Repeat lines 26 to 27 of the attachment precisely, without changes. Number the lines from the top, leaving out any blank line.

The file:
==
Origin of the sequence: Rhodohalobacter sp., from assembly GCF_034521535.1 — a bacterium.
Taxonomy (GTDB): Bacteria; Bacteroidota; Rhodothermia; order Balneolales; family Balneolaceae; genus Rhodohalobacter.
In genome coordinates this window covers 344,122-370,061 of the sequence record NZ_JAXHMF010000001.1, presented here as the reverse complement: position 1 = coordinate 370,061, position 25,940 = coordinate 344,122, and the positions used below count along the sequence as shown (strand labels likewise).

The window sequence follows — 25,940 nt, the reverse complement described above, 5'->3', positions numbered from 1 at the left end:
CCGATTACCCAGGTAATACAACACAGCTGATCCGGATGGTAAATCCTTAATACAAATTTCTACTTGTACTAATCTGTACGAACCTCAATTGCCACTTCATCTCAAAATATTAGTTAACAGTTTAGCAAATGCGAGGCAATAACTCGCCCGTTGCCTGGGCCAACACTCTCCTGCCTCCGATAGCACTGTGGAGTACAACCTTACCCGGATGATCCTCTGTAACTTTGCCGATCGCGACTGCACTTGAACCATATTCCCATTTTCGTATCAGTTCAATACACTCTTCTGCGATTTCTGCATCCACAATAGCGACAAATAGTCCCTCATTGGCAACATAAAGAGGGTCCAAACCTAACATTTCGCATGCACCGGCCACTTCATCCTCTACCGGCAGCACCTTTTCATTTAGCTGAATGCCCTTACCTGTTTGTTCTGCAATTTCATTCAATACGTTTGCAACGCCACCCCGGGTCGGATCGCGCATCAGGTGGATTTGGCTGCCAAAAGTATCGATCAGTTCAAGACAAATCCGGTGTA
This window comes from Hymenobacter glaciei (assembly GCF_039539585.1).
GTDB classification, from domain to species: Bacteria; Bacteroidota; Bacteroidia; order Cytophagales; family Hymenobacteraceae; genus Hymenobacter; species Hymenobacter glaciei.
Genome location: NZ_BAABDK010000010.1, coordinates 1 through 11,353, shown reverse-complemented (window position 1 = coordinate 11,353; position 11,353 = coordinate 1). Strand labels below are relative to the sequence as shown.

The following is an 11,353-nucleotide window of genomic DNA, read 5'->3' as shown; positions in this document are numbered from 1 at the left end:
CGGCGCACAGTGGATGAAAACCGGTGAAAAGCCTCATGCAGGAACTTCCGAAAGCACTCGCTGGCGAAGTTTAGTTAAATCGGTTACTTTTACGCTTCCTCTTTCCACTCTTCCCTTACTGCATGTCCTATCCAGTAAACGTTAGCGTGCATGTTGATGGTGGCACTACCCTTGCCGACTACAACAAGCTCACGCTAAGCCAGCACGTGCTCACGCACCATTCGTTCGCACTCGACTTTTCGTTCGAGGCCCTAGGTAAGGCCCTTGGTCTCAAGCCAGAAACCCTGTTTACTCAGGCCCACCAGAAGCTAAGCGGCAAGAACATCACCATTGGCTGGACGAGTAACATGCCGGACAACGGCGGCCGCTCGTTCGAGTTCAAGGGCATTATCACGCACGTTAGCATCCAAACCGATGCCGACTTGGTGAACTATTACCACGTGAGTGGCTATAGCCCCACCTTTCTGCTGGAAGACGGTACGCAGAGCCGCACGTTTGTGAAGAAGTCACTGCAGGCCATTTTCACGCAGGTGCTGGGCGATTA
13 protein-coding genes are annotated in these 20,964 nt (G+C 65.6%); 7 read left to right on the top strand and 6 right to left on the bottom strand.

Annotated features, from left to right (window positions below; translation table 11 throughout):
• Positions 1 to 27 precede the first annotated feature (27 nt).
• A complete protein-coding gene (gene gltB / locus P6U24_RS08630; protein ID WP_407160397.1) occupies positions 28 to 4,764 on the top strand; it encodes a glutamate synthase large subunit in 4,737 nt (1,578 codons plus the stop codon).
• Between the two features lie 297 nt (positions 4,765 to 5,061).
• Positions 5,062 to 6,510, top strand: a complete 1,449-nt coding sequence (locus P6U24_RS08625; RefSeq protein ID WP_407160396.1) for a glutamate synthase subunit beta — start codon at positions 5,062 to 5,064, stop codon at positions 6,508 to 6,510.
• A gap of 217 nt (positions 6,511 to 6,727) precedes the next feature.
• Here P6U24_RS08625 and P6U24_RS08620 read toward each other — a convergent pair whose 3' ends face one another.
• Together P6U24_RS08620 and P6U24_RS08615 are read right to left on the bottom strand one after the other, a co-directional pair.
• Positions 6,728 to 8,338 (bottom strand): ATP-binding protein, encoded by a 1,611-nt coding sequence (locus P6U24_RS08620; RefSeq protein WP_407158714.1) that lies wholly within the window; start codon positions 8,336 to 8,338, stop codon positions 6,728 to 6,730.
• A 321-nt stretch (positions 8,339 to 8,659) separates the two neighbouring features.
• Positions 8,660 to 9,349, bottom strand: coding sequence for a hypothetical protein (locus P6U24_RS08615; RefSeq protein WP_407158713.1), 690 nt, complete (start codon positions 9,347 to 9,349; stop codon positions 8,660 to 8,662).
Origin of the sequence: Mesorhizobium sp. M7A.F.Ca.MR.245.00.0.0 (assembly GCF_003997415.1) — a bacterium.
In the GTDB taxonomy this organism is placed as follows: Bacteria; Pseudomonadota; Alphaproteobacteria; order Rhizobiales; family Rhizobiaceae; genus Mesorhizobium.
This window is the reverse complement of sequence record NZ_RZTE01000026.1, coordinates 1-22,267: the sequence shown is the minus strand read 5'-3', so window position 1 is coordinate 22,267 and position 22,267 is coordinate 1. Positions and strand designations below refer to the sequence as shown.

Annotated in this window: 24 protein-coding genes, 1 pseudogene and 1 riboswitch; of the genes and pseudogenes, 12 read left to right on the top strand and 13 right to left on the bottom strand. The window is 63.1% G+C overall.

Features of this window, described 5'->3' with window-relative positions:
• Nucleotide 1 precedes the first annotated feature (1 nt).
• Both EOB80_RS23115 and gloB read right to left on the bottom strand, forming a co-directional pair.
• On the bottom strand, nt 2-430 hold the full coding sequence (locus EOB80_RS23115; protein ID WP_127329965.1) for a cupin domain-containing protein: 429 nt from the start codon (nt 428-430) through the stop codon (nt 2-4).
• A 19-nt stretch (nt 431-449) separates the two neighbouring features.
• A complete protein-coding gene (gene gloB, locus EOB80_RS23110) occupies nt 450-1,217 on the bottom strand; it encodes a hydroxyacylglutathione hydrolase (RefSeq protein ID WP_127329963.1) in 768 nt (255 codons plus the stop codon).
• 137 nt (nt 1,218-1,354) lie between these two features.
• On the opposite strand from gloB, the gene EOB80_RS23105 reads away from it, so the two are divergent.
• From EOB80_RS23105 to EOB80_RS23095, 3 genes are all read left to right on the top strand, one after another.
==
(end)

Annotated in this window: 24 protein-coding genes, 1 pseudogene and 1 riboswitch; of the genes and pseudogenes, 12 read left to right on the top strand and 13 right to left on the bottom strand. The window is 63.1% G+C overall.

Features of this window, described 5'->3' with window-relative positions: